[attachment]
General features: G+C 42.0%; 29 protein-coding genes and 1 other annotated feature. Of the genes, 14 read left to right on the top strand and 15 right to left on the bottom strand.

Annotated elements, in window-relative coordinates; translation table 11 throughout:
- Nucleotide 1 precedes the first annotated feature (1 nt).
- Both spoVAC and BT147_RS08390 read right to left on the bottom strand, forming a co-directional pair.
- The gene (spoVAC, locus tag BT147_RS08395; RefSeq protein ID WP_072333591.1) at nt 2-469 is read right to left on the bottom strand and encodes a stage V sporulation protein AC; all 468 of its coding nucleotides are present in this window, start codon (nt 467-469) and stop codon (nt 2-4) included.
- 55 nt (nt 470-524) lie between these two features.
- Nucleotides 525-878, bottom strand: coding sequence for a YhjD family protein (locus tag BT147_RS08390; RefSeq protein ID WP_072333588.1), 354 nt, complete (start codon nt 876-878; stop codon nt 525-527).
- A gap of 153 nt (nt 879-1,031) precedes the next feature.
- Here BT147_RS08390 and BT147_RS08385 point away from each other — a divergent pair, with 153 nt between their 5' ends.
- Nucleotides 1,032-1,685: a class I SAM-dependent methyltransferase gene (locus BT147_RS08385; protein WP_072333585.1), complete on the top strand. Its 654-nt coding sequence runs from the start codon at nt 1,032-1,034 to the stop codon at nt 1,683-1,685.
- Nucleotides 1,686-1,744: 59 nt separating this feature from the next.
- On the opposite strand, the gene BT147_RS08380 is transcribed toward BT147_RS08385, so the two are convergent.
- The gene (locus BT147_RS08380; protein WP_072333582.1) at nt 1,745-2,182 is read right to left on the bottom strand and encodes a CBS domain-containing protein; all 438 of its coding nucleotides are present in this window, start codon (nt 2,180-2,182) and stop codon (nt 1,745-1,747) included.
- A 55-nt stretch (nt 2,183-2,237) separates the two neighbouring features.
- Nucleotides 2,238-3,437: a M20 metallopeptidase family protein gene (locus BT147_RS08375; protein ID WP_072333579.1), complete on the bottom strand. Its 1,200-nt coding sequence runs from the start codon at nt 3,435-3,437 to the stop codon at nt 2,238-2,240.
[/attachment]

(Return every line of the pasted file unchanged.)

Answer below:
General features: G+C 42.0%; 29 protein-coding genes and 1 other annotated feature. Of the genes, 14 read left to right on the top strand and 15 right to left on the bottom strand.

Annotated elements, in window-relative coordinates; translation table 11 throughout:
- Nucleotide 1 precedes the first annotated feature (1 nt).
- Both spoVAC and BT147_RS08390 read right to left on the bottom strand, forming a co-directional pair.
- The gene (spoVAC, locus tag BT147_RS08395; RefSeq protein ID WP_072333591.1) at nt 2-469 is read right to left on the bottom strand and encodes a stage V sporulation protein AC; all 468 of its coding nucleotides are present in this window, start codon (nt 467-469) and stop codon (nt 2-4) included.
- 55 nt (nt 470-524) lie between these two features.
- Nucleotides 525-878, bottom strand: coding sequence for a YhjD family protein (locus tag BT147_RS08390; RefSeq protein ID WP_072333588.1), 354 nt, complete (start codon nt 876-878; stop codon nt 525-527).
- A gap of 153 nt (nt 879-1,031) precedes the next feature.
- Here BT147_RS08390 and BT147_RS08385 point away from each other — a divergent pair, with 153 nt between their 5' ends.
- Nucleotides 1,032-1,685: a class I SAM-dependent methyltransferase gene (locus BT147_RS08385; protein WP_072333585.1), complete on the top strand. Its 654-nt coding sequence runs from the start codon at nt 1,032-1,034 to the stop codon at nt 1,683-1,685.
- Nucleotides 1,686-1,744: 59 nt separating this feature from the next.
- On the opposite strand, the gene BT147_RS08380 is transcribed toward BT147_RS08385, so the two are convergent.
- The gene (locus BT147_RS08380; protein WP_072333582.1) at nt 1,745-2,182 is read right to left on the bottom strand and encodes a CBS domain-containing protein; all 438 of its coding nucleotides are present in this window, start codon (nt 2,180-2,182) and stop codon (nt 1,745-1,747) included.
- A 55-nt stretch (nt 2,183-2,237) separates the two neighbouring features.
- Nucleotides 2,238-3,437: a M20 metallopeptidase family protein gene (locus BT147_RS08375; protein ID WP_072333579.1), complete on the bottom strand. Its 1,200-nt coding sequence runs from the start codon at nt 3,435-3,437 to the stop codon at nt 2,238-2,240.